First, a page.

Feb 21

Jon Zimmerman

Will President Trump's Crackdown on Immigrants Lead to More Arrests During Traffic Stops?

by Jon Zimmerman

With President Trump's decision to attempt to deport individuals in the United States who are here illegally, and perhaps even some noncitizens who are here legally, immigrant drivers have serious reason for fear and concern.

What will happen now that a new president has taken office? Will local police agencies participate in arrests? Who is at greatest risk of arrest and getting deported? Last but not least, what is one to do if one is cited and/or arrested?

While many of these questions are difficult to answer because so much is unknown about the size and scope of actual enforcement, there are some things we know from past experience:

First, there has been a serious uptick in deportations since the Obama Administration, and as deportation is a serious desire of President Trump, it is likely that given executive action and recent statements, arrests for deportations will accelerate rather than decrease.

Second, what happens to a person during a traffic stop will largely depend upon a the law enforcement agency as well as the locality of law enforcement, where local police conduct far more traffic stops than federal agents and where local policy decisions may attempt to counteract federal executive action.

For example, in Los Angeles and Seattle, many police officers feel that enforcing immigration laws is not part of their job description. In addition, officers who are investigating serious criminal offenses often feel that the fear of arrest is an obstacle to police officers' ability to solve and prosecute violations of local laws. In addition, the LAPD and SPD have policies that forbid officers from initiating contact with a person solely to ask about a person's immigration status; however, this policy alone may not help a person who is stopped for another reason, such as speeding, failing to signal a turn, reckless driving, or DUI.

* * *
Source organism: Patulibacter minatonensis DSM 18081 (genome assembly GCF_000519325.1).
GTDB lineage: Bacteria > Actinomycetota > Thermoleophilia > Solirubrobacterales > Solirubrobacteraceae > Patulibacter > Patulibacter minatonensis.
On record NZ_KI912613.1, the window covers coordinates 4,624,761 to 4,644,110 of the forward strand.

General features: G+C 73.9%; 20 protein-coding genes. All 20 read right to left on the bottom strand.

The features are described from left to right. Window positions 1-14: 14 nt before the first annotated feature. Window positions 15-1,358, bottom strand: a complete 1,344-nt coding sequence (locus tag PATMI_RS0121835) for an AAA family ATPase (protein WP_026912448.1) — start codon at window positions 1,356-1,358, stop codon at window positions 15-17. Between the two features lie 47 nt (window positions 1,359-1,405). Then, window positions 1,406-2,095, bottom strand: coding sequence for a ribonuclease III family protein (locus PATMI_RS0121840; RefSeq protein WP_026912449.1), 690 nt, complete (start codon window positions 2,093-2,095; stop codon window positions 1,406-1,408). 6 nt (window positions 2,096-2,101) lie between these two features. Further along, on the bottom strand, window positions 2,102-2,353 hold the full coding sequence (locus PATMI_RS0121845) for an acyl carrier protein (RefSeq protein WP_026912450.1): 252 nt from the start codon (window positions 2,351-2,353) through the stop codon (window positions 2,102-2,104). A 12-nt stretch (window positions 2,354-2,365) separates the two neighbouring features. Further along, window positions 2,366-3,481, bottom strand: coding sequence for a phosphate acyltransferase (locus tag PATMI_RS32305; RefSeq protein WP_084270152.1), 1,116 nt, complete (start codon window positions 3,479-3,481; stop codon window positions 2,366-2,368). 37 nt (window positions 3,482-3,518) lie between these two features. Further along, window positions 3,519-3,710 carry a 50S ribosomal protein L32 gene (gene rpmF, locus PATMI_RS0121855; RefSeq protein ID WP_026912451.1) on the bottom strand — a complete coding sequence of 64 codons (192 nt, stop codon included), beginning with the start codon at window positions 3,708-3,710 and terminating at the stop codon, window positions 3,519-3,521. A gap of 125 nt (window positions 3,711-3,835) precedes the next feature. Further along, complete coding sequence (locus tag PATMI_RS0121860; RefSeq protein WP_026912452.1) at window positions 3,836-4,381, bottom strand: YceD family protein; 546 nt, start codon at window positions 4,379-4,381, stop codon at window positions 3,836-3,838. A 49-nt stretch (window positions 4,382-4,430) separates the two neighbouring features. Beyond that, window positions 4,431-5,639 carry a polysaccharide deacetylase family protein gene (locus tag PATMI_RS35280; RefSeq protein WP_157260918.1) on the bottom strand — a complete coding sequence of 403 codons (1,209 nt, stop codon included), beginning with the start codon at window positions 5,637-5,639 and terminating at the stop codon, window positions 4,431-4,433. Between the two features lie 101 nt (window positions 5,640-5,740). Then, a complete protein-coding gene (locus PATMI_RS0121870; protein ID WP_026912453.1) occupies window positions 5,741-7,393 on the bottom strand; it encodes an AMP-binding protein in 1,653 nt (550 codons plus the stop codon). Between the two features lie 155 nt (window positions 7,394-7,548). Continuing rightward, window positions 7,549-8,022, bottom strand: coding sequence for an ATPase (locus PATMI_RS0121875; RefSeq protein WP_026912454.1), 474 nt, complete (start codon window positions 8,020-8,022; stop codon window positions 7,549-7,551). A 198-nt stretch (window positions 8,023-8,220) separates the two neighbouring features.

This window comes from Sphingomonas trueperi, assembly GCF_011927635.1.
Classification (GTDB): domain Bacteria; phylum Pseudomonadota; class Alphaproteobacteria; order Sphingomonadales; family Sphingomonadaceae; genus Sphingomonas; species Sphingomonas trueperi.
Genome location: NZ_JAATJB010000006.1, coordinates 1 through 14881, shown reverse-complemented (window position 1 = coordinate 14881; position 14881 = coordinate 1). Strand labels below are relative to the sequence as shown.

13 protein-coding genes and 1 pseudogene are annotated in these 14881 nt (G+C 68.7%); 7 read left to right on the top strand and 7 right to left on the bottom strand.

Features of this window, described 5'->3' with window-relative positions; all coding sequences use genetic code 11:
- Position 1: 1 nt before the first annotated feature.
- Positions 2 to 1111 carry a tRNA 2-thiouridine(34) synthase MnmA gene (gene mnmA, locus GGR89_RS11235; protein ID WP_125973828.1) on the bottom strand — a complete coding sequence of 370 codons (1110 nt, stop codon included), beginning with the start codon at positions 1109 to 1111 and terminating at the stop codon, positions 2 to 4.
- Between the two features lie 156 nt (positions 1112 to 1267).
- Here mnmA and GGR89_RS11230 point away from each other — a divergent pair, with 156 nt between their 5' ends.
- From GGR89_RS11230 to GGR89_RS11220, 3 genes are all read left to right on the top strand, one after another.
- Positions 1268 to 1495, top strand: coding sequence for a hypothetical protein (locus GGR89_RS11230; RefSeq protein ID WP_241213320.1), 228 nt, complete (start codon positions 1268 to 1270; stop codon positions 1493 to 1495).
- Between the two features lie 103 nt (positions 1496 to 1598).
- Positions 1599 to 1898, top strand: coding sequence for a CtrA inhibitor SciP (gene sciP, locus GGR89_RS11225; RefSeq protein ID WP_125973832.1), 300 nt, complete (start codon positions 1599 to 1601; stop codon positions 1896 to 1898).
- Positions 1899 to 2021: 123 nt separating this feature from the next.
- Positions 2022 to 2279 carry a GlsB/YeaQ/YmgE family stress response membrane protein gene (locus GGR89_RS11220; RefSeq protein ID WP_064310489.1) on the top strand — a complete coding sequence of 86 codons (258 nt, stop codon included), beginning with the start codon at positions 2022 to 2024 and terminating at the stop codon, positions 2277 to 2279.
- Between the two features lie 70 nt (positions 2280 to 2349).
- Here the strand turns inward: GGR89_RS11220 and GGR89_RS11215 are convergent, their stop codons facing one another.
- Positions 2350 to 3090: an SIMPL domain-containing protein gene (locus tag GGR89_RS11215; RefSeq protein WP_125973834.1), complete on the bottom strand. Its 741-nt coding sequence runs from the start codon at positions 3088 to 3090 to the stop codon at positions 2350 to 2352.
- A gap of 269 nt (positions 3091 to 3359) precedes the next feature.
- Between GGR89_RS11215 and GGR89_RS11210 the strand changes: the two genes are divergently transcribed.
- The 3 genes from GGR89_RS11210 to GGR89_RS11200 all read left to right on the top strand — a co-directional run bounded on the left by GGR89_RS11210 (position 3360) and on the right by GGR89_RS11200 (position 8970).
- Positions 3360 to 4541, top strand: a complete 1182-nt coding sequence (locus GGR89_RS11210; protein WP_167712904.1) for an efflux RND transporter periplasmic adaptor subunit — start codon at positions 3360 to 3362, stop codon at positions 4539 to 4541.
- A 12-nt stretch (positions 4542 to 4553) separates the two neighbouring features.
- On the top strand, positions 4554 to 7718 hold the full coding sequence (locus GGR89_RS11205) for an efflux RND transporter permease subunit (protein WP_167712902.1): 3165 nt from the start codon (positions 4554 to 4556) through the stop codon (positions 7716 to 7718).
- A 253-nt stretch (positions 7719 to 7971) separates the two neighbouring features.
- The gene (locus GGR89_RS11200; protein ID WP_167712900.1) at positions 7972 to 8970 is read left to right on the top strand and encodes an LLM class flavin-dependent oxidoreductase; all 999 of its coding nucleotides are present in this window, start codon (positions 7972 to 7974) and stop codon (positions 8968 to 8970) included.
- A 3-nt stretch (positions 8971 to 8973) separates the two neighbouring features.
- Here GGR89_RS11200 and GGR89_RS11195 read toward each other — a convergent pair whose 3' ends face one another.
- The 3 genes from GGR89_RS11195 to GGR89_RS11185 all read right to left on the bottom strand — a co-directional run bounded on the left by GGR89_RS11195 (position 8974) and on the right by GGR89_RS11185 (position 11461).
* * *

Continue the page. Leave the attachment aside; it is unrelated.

Third, in determining those who may be at greatest risk, what has been true in the past may no longer hold in the near future or even in the long term. In the past those at greatest risk of arrest and deportation are certain classes of individuals who have been convicted of a criminal offense, but not all criminal offenses; rather, the United States Government views certain criminal offenses as more serious than other criminal offenses. While the scope of criminal offenses under which the Government chooses to arrest people may broaden, it is unlikely that the scope will narrow any time soon.

Finally, what if you or someone you know has been cited with an offense and/or arrested? If a person is cited and released, it does not mean that the person will not be arrested at a later time. This individual should not feel he or she will no longer have problems. An individual who is arrested, given a ticket, or issued or sent a demand to appear in court should not ignore it; rather, the individual should seek the assistance of a lawyer immediately. A skilled attorney will know whether the individual needs to go to court, whether an attorney can appear on behalf of that individual without the need of that individual coming to court, and a skilled attorney will be able to explain the consequences and penalties associated with alleged traffic violations and other offenses.